Lance, Alice and John were handing out life jackets. Lance was standing against the railing of the boat by the life jacket box. Alice was in front of the box, John & I were at the other end of the box. Still struggling I was about to remove the life jacket, when I thought “no leave it on” as I continued struggling with the strap…..I have no memory after that.

We obviously capsized! I don’t remember hitting the water or hearing screams. The world went silent. The boat capsized.

I believe that as the boat capsized the life jacket box rolled towards me, pushing me into the back wall of the boat, hitting my ribs and bruising my spine. My next memory was actually an out-of-body experience – I saw myself in murky water doubled over like I had been gut punched. I heard my own voice saying “we’re all drowning.”

The next thing I remember is tilting my head up to catch my breath. I was under a metal table and only had about two inches to breath, if I tilted my head up. Through the metal holes of the table, I could see people reaching for what looked like rafters. They were actually the spindles of the side of the boat sticking out of the water.

I heard lots of screaming. I knew I needed to go back under water to move away from the table. The waves were trying to pull my life jacket up over my head since it was not strapped on. I took my glasses off and held onto them and my life jacket with my left hand and swam with my right.

I went back under water and away from the table. I was now in what felt like a washing machine cycle. We were all between the two walls of the boat with the waves slamming us back, down and around. I saw Lance at a distance bobbing up and down and thought we made eye contact. I gave him a thumbs up and yelled “I’m okay.”

As I reached up for the rafters a man was yelling “no, come this way!”  I felt pain on my right ribs. Fighting the waves, I swam in his direction. He was hanging on at a kicked-out opening of the boat. Before getting out, I turned back and saw Lance and he yelled, “go, get out of here.”

As I pushed myself out of the walls of the boat and into the body of water, the scene was like that of the Titanic. It was dusk and to my right and left were heads bobbing all around me. Again, I heard my own voice say “stay calm and pray.” The only words coming out of my mouth over and over again was The Lord’s Prayer.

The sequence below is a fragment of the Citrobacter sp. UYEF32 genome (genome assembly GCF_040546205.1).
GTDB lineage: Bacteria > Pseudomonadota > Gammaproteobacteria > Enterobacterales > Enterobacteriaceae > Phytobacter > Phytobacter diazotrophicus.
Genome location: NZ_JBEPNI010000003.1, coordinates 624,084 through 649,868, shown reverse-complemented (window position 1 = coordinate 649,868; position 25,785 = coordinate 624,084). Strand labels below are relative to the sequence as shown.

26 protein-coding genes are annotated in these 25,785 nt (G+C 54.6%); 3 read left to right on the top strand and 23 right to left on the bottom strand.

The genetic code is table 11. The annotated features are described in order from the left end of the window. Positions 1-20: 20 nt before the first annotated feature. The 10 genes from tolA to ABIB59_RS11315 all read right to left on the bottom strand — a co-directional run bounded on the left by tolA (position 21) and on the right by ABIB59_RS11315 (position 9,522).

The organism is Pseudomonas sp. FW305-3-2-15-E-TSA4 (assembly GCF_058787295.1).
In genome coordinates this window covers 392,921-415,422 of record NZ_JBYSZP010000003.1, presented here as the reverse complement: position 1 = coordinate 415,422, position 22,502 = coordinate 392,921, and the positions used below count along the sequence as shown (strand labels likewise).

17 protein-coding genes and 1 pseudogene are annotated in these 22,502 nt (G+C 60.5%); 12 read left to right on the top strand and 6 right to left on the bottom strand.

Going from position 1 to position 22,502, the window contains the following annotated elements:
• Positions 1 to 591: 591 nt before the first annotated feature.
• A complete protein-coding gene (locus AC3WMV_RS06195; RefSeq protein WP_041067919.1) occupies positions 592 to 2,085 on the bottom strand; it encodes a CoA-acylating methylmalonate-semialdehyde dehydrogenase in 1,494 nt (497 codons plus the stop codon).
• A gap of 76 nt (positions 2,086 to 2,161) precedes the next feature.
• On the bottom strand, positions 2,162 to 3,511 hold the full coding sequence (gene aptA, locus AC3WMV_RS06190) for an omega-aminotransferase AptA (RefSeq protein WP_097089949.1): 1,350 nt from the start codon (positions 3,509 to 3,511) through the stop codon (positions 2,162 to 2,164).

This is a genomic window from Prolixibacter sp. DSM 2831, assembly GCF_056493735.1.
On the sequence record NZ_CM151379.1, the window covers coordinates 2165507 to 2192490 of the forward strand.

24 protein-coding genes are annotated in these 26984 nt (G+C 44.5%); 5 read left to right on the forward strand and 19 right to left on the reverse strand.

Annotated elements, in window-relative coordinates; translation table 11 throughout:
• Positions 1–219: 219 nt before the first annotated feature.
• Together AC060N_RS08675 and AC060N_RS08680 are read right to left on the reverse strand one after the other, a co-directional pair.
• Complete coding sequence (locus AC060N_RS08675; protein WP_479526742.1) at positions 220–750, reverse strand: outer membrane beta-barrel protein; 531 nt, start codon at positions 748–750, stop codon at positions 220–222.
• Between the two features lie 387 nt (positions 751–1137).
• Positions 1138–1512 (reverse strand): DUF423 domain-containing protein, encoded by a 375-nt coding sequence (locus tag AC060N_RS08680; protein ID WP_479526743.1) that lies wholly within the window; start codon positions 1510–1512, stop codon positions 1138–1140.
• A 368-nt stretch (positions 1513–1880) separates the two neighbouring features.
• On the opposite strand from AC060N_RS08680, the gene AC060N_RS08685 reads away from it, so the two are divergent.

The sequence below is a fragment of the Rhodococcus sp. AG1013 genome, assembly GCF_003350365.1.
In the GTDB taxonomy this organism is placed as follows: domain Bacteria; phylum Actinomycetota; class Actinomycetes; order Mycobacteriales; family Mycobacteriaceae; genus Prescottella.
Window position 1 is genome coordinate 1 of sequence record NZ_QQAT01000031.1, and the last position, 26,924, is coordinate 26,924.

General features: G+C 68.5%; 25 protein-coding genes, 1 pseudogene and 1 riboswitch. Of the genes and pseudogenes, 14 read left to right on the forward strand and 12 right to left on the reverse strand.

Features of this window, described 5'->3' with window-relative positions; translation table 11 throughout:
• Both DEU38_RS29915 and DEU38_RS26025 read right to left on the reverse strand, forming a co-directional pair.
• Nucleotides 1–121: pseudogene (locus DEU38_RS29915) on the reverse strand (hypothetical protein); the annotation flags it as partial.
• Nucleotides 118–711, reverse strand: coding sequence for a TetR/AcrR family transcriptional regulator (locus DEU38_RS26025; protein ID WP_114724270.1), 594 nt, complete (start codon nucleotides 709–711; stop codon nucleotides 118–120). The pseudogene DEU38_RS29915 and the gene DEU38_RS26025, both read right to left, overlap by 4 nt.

The four to five foot waves were slamming everyone back down. Debris was everywhere. We saw floating empty life jackets, floating tables, chairs, purses, and shoes. My thought was “please, God save the children.”

The pier was about 50 to 70 feet away. People, like God’s army, came running from their condos to help. Some held out paddles and aluminum poles to pull us in, and tossed out life jackets, while others had towels to wrap those that had already been saved.

Still praying and swimming I heard a gentleman yelling in Spanish “no puedo, no puedo.” (I can’t, I can’t) I prayed for him and thought yes you can, yes you can. I finally reached a paddle as two men pulled me in.

The pier was two to three feet above me. They grabbed my arms and pulled me up onto the metal pier. I remember saying thank you, and my thought was that I needed to move out of the way because they were trying to save others.

I sat behind them in disbelief, or shocked, as I was looking out at the water searching for Lance, Alice and John and praying for all. As I sat there my thought suddenly went to “God just pulled me out of the water.”

In alarm I heard the two men that had pulled me out yelling for more help, I looked over their shoulder and saw white hair, sat back down thinking it was Lance, when Alice came running across me yelling “they are getting you more help John, hang in there.” My thought was then, “where is Lance?”

After they pulled John out he laid on the pier, but he didn’t move. Alice was yelling, “Are you okay, are you okay? I thought he was having a heart attack, but then he gave us a thumbs up and said, “Yes, I’m just trying to get my breath.”